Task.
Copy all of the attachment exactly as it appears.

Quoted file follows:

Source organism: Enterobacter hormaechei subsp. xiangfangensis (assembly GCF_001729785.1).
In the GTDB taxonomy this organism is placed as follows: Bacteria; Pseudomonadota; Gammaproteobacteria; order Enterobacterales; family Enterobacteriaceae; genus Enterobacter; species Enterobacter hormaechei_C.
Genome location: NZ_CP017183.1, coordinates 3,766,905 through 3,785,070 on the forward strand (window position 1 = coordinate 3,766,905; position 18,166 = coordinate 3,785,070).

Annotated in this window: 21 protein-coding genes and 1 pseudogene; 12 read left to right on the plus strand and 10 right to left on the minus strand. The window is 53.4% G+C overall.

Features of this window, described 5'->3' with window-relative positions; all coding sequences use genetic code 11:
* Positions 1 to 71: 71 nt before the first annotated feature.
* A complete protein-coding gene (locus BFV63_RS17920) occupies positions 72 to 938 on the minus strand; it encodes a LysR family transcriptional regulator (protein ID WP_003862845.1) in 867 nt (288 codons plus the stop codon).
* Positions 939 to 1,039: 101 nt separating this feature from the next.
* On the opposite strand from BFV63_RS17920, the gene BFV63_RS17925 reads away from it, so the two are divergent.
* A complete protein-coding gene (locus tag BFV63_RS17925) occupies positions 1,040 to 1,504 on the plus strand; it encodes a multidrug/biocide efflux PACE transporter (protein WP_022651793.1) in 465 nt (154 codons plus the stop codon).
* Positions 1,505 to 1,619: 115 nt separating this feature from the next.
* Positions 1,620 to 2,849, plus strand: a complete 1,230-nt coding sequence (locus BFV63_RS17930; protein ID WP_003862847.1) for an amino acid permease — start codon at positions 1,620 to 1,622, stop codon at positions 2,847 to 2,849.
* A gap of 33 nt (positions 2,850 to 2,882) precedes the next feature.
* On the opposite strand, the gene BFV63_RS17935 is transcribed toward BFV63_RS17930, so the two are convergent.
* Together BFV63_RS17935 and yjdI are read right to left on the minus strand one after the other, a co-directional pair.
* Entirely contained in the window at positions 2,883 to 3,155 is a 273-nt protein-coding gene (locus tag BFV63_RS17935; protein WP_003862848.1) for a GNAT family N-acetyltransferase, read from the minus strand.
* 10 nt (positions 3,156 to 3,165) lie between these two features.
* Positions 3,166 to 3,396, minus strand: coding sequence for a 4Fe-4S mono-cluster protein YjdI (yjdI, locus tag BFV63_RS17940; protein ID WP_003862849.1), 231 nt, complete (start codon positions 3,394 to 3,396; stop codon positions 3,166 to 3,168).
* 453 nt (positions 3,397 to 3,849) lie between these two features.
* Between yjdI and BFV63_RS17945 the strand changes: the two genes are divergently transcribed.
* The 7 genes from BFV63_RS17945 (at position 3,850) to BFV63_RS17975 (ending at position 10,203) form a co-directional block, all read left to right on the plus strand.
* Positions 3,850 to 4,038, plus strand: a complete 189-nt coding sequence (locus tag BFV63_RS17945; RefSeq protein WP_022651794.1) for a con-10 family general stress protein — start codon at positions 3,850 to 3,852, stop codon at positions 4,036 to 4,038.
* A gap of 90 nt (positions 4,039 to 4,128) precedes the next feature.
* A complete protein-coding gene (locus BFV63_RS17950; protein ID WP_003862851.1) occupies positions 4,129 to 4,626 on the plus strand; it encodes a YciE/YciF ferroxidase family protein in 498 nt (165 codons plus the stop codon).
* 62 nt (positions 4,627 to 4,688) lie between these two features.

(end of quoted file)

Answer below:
Source organism: Enterobacter hormaechei subsp. xiangfangensis (assembly GCF_001729785.1).
In the GTDB taxonomy this organism is placed as follows: Bacteria; Pseudomonadota; Gammaproteobacteria; order Enterobacterales; family Enterobacteriaceae; genus Enterobacter; species Enterobacter hormaechei_C.
Genome location: NZ_CP017183.1, coordinates 3,766,905 through 3,785,070 on the forward strand (window position 1 = coordinate 3,766,905; position 18,166 = coordinate 3,785,070).

Annotated in this window: 21 protein-coding genes and 1 pseudogene; 12 read left to right on the plus strand and 10 right to left on the minus strand. The window is 53.4% G+C overall.

Features of this window, described 5'->3' with window-relative positions; all coding sequences use genetic code 11:
* Positions 1 to 71: 71 nt before the first annotated feature.
* A complete protein-coding gene (locus BFV63_RS17920) occupies positions 72 to 938 on the minus strand; it encodes a LysR family transcriptional regulator (protein ID WP_003862845.1) in 867 nt (288 codons plus the stop codon).
* Positions 939 to 1,039: 101 nt separating this feature from the next.
* On the opposite strand from BFV63_RS17920, the gene BFV63_RS17925 reads away from it, so the two are divergent.
* A complete protein-coding gene (locus tag BFV63_RS17925) occupies positions 1,040 to 1,504 on the plus strand; it encodes a multidrug/biocide efflux PACE transporter (protein WP_022651793.1) in 465 nt (154 codons plus the stop codon).
* Positions 1,505 to 1,619: 115 nt separating this feature from the next.
* Positions 1,620 to 2,849, plus strand: a complete 1,230-nt coding sequence (locus BFV63_RS17930; protein ID WP_003862847.1) for an amino acid permease — start codon at positions 1,620 to 1,622, stop codon at positions 2,847 to 2,849.
* A gap of 33 nt (positions 2,850 to 2,882) precedes the next feature.
* On the opposite strand, the gene BFV63_RS17935 is transcribed toward BFV63_RS17930, so the two are convergent.
* Together BFV63_RS17935 and yjdI are read right to left on the minus strand one after the other, a co-directional pair.
* Entirely contained in the window at positions 2,883 to 3,155 is a 273-nt protein-coding gene (locus tag BFV63_RS17935; protein WP_003862848.1) for a GNAT family N-acetyltransferase, read from the minus strand.
* 10 nt (positions 3,156 to 3,165) lie between these two features.
* Positions 3,166 to 3,396, minus strand: coding sequence for a 4Fe-4S mono-cluster protein YjdI (yjdI, locus tag BFV63_RS17940; protein ID WP_003862849.1), 231 nt, complete (start codon positions 3,394 to 3,396; stop codon positions 3,166 to 3,168).
* 453 nt (positions 3,397 to 3,849) lie between these two features.
* Between yjdI and BFV63_RS17945 the strand changes: the two genes are divergently transcribed.
* The 7 genes from BFV63_RS17945 (at position 3,850) to BFV63_RS17975 (ending at position 10,203) form a co-directional block, all read left to right on the plus strand.
* Positions 3,850 to 4,038, plus strand: a complete 189-nt coding sequence (locus tag BFV63_RS17945; RefSeq protein WP_022651794.1) for a con-10 family general stress protein — start codon at positions 3,850 to 3,852, stop codon at positions 4,036 to 4,038.
* A gap of 90 nt (positions 4,039 to 4,128) precedes the next feature.
* A complete protein-coding gene (locus BFV63_RS17950; protein ID WP_003862851.1) occupies positions 4,129 to 4,626 on the plus strand; it encodes a YciE/YciF ferroxidase family protein in 498 nt (165 codons plus the stop codon).
* 62 nt (positions 4,627 to 4,688) lie between these two features.